In the present study, the proportion of additional fluoride correlated significantly and negatively with the bond strength. According to the coefficients of variation, the most and the least reliable mean bond strengths belonged to the control group and group 4, respectively. Topical application of fluoride on the enamel surface (which includes its incorporation to the etchant solution)[1, 9] might compromise the SBS because of (1) reducing the proportion of the active etchant agent, (2) the emergence of fluorapatite and calcium fluoride crystals which might increase its resistance to acid, (3) waning the enamel′s surface energy, (4) increasing the maturation rate of enamel, and (5) the alkaline nature of fluoride ions which could reduce the etchant′s pH, compromising its efficacy and reducing the etching depth.[1, 2, 9]
The findings of this study concerning the SBS were in harmony with certain other studies[1, 11, 12, 15–17] and in contrast to some others.[3, 9, 13] The probable reason for such controversies might be various etching durations which in the study of Meng et al, might be insufficient (15 s) to etch either control or experimental specimens, while in the study of Garcia-Godoy et al, it was extended (60 s) which might disrupt enamel tags in the control group, diminishing the SBS more in the control group than in the experimental one. All the supporting studies reported that optimum levels of fluoride which differed on a case by case basis might be useful, while concentrations greater or lesser might be ineffective.[1, 11, 12, 15–17] The failure of the other studies in finding such an optimum level[3, 9, 13] might be caused by methodological differences, such as the concentrations, etching times, fluoride solution types, and the brands used.
Adding APF to the phosphoric acid etchant reduced the amount of remnant adhesive. This was consistent with Kim et al′s study. In both studies, the resin was mostly debonded from the enamel surface which might be clinically favorable since it might reduce the enamel damage following the debonding stage. The incorporation of fluoride might neutralize the etchant by chemical mechanisms or simply reducing its concentration or both. Some studies[9, 17] failed to observe such a significant difference in the ARI scores. These differences might be attributed to the use of different materials and other methodological differences such as the presence of thermal cycling.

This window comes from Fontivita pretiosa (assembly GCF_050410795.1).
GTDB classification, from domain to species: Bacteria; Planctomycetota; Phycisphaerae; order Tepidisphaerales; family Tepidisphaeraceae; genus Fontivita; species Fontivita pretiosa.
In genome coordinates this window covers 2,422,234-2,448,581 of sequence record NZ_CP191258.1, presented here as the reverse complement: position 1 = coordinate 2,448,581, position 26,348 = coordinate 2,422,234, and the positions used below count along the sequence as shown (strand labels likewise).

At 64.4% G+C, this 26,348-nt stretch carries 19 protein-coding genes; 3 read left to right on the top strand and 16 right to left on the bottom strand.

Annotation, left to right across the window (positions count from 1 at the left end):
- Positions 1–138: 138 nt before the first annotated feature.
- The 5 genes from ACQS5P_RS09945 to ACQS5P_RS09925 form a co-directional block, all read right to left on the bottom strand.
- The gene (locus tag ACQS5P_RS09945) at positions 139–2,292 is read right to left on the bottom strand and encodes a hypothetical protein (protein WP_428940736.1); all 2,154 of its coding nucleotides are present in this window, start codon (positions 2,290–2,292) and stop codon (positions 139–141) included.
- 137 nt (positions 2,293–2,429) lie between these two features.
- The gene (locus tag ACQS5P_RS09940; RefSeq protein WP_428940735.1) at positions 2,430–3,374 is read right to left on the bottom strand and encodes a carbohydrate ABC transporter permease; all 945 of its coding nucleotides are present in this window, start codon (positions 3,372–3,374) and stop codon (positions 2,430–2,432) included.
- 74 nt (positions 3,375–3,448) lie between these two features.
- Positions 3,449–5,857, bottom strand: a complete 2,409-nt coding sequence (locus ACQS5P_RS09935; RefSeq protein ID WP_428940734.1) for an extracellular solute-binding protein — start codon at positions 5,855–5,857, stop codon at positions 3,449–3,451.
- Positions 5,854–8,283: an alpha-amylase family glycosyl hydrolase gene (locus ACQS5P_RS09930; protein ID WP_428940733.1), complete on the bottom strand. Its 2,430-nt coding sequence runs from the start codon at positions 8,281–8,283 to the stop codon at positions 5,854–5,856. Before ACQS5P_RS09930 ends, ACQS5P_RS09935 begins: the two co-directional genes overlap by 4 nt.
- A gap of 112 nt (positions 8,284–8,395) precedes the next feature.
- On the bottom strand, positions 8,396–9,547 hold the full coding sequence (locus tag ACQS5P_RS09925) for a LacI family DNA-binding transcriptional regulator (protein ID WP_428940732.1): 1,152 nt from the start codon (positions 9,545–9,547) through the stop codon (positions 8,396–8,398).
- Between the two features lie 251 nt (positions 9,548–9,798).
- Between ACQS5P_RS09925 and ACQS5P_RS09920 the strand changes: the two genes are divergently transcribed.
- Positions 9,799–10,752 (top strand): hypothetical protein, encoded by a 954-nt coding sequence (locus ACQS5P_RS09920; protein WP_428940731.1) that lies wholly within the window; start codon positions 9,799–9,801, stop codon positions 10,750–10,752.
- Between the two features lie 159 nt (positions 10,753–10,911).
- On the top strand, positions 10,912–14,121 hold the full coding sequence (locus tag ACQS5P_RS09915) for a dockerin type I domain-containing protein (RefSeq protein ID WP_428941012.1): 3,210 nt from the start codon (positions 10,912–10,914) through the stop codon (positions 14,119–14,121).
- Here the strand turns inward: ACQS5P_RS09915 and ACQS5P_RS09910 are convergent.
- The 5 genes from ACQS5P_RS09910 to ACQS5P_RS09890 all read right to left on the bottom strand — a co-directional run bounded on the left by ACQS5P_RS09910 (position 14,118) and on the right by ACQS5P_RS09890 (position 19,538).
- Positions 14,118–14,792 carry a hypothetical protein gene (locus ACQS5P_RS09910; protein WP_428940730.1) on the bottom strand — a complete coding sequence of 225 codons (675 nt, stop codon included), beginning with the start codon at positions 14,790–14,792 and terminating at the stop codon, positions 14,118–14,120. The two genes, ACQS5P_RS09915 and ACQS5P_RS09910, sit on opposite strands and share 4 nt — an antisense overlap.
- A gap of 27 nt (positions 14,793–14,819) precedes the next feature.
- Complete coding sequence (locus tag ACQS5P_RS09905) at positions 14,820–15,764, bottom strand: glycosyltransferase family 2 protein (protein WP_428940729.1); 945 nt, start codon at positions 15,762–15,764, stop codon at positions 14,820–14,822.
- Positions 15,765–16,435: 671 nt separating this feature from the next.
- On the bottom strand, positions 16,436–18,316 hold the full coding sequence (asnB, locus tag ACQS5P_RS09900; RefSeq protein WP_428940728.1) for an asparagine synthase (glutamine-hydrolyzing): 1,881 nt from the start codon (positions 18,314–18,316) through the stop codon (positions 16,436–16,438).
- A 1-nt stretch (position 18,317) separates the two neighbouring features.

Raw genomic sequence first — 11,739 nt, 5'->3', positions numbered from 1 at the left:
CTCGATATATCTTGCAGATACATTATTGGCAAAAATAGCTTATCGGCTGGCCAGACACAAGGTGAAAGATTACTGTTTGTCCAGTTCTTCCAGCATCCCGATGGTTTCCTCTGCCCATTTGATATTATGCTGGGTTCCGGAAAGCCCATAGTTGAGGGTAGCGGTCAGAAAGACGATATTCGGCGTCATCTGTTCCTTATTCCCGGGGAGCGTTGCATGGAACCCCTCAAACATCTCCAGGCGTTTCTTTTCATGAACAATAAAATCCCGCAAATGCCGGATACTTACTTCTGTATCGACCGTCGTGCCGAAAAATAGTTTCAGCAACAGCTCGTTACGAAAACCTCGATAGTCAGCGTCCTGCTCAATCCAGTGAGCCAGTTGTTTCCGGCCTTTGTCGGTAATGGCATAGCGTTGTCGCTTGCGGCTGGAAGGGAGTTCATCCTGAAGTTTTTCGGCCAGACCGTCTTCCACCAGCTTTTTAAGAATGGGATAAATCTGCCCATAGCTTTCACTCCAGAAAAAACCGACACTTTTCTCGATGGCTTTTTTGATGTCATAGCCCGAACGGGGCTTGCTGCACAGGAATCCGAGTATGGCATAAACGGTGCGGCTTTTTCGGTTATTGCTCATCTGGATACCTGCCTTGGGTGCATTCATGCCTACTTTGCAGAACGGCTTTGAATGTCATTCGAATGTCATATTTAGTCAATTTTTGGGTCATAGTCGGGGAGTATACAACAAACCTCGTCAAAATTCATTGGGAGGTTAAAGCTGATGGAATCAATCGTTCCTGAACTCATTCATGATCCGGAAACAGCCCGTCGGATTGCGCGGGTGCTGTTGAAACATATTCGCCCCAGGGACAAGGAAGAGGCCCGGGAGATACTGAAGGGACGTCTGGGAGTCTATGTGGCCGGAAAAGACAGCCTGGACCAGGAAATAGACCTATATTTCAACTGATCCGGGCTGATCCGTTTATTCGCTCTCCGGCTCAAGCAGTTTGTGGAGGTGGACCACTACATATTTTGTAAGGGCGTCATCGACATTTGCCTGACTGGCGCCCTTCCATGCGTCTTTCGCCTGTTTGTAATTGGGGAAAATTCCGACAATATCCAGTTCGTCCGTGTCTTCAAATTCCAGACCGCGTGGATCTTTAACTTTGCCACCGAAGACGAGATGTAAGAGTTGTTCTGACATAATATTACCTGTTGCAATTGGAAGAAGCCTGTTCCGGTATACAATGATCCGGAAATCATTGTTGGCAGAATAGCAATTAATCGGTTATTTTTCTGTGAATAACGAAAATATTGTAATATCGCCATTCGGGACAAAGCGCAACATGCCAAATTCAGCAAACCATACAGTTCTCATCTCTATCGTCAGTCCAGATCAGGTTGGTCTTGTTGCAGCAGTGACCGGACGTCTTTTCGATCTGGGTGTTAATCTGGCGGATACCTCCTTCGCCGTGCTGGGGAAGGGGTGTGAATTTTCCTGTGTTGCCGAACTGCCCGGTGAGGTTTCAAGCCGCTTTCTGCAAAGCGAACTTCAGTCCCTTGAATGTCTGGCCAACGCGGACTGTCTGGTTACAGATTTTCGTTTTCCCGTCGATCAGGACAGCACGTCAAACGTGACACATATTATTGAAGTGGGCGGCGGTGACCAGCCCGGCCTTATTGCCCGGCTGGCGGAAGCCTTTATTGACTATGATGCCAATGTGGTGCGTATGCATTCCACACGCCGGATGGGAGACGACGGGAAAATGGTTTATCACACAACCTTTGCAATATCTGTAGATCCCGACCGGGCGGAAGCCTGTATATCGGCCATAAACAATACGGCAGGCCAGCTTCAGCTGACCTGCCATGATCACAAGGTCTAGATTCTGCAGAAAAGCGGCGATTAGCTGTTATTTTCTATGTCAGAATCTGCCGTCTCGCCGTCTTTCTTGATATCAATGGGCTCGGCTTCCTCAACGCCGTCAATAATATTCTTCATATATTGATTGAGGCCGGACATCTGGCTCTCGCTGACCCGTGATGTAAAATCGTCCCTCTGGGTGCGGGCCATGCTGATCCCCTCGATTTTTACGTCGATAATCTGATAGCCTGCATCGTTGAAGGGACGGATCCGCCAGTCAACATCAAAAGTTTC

The 25% APF group showed appropriate results. This fraction is considerably smaller than 50–66% APF which was proposed by Kim et al. In their study, despite the presence of thermocycling, all the mean SBS values were much higher than the values in this study, allowing them to select a group with a higher proportion of fluoride. This difference might relate to material brands. The suggested optimum proportion of APF in this study was more conservative. Moreover, it should be taken into consideration that the score 4 of ARI means less than 10% remaining adhesive which is near to 0% residual adhesive represented by the score 5. Therefore, according to this study′s findings, the ARI did not differ considerably between groups 2, 3, and 4 [Table 3], and adding higher amounts of APF seems to be ineffective and unnecessary for further reducing the ARI.
In such studies, there should be control groups in which the etchant gel is thinned only by distilled water in order to determine whether the effect of fluoride is attributed to chemical mechanisms or attenuation of the etchant or both. However, this was absent in many other studies as well.[1, 13–15] Some investigators have considered SBS range 6–10 MPa as an in vitro requirement for a successful bond, while others have stated 6-8 MPa.[4, 5, 14, 18] This study focused on the consistent lower limit (6 MPa) while comparing the SBS with both 8 and 10 MPa values. The group 2 showed a favorable result compared to 6 and 8 MPa. Its result was only slightly lower than 10 MPa (P=0.075) which was acceptable. Considering the trend of the SBS across the groups [Figure 3], it seems that the proportion of APF might be slightly reduced (e.g. about 20%) to produce a bond strength significantly greater than 6 MPa, while still providing appropriate ARI scores.
This study was limited by certain factors. We could not certainly conclude whether this apparent effect of fluoride on the SBS and the ARI might be replicated, in part, only by reducing the concentration of etchant using only distilled water. There should be corresponding control groups in which the etchant gel is attenuated only by water in percentages equal to the experimental groups. However, this was absent in the other studies as well.[1, 10–15] Further clinical studies are required to evaluate these findings as there are limitations over generalizability of ex vivo to clinical results.[1, 5, 9]
About 20–25% of 1.23% APF might be added to 37% phosphoric acid etchant to considerably reduce the residual adhesive, while maintaining appropriate SBS levels.
Source of Support: Nil
Conflict of Interest: None declared.
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Keywords: Acidulated phosphate fluoride, dental materials, orthodontics, phosphoric acid, topical fluorides.